By: Danielle Ianni
A roof with the ends inclined, as well as the sides. This type of roof works well with prairie, cape cod, and ranch.
Symmetrical two-sided roof with two slopes on each side. The upper slope is positioned at a shallow angle, while the lower slope is steep. You will most likely see this roof on ranch and dutch colonial houses.
A roof that has four sloping sides, each of which becomes steeper halfway down. Most oriental houses have this type of roof.
A roof having a single slope. You will mainly see this roof on contemporary houses. Also, you might see it on modern houses.
A roof that has no slopes. The most common houses for this roof style are art deco, mid century modern, Mediterranean, spanish, and pueblo revival.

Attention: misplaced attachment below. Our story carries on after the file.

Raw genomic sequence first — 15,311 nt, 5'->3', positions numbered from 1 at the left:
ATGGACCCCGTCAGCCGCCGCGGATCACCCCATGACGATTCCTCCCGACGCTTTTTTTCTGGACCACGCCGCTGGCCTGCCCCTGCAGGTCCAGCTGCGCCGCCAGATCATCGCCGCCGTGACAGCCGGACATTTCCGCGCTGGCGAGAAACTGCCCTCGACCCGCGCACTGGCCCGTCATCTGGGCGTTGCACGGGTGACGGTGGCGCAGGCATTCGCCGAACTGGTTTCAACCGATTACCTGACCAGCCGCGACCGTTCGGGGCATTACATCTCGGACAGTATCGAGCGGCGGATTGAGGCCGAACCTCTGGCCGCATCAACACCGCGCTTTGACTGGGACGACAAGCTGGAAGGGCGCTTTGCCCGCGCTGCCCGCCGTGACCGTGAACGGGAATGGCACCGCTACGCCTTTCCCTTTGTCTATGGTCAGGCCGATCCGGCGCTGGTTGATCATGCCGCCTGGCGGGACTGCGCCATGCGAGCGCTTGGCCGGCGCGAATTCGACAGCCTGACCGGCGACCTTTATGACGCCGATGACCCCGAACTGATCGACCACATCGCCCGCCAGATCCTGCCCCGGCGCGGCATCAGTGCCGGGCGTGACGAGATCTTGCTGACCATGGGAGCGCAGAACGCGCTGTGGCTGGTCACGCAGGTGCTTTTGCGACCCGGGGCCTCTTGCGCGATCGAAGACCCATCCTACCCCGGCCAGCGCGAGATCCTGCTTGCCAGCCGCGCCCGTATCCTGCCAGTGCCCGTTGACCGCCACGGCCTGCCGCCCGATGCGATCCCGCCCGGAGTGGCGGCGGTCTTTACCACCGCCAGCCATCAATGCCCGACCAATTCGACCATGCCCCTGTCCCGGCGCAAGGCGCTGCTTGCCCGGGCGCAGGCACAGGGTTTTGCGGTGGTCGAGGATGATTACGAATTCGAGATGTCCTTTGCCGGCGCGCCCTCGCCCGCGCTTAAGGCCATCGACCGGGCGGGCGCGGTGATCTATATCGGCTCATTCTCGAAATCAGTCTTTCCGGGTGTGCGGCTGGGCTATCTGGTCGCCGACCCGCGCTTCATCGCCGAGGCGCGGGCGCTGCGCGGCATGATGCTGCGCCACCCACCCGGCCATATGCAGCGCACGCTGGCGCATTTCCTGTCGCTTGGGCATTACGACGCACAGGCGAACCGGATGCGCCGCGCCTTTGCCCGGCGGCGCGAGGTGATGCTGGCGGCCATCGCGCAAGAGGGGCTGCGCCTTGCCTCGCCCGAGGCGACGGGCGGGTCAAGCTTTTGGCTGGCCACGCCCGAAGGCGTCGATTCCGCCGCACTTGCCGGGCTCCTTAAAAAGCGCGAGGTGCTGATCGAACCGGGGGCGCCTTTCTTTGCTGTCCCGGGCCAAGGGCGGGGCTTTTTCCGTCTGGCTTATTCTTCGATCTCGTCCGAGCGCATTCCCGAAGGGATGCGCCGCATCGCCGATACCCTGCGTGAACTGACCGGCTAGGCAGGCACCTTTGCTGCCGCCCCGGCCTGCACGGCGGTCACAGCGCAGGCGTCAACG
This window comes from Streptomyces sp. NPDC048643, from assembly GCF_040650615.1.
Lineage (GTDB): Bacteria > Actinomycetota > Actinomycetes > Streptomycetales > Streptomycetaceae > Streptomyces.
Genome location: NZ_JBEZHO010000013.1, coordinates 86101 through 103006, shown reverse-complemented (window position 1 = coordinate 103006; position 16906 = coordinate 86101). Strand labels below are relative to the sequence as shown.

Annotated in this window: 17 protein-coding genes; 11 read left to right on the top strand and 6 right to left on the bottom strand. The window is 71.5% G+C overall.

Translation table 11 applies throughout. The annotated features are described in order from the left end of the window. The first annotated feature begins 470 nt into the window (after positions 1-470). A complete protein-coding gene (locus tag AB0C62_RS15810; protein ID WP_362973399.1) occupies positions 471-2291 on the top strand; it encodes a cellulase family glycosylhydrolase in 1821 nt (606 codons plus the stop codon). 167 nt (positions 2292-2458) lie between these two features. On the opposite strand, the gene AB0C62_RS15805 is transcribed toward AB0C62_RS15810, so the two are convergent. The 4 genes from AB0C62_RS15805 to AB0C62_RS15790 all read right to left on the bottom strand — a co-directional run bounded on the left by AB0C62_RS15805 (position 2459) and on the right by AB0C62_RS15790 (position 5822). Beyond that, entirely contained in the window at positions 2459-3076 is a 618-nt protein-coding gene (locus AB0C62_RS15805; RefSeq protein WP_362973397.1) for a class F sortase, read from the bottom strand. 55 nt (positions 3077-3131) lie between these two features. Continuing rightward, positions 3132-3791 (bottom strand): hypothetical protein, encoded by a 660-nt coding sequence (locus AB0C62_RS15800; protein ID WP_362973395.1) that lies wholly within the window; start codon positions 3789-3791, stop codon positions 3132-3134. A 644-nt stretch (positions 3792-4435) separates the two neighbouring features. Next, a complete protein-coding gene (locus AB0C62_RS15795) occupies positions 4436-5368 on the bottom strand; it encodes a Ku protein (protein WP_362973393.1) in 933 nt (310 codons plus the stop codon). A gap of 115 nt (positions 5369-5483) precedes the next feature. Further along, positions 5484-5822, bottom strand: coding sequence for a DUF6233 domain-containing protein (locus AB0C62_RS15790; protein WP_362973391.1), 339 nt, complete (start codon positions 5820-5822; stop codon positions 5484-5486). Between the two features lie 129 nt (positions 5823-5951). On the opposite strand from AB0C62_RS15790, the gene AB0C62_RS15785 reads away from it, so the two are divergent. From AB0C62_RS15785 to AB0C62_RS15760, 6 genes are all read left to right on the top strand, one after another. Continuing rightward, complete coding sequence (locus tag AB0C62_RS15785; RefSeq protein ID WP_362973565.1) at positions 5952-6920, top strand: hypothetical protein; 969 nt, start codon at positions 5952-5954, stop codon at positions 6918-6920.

A frame house having up to three stories at the front and one fewer at the back with a steeply pitched roof. Ranch style, modern, and contemporary houses usually have this style roof.
High Pitched Gable
A roof sloping downward in two parts at an angle from a central ridge, so as to leave a gable at each end. This style roof is usually found in craftsman, Italianate, and french provincial.
Low Pitched Gable
A roof sloping downward in two parts at an angle from a central ridge, so as to leave a gable at each end. Log home, prairie, and ranch usually have this style roof.
A structural element of a building that protrudes from the plane of a sloping roof surface. A lot of houses have this style roof. These houses are federal colonial, victorian, Georgian colonial, Dutch colonial, and colonial.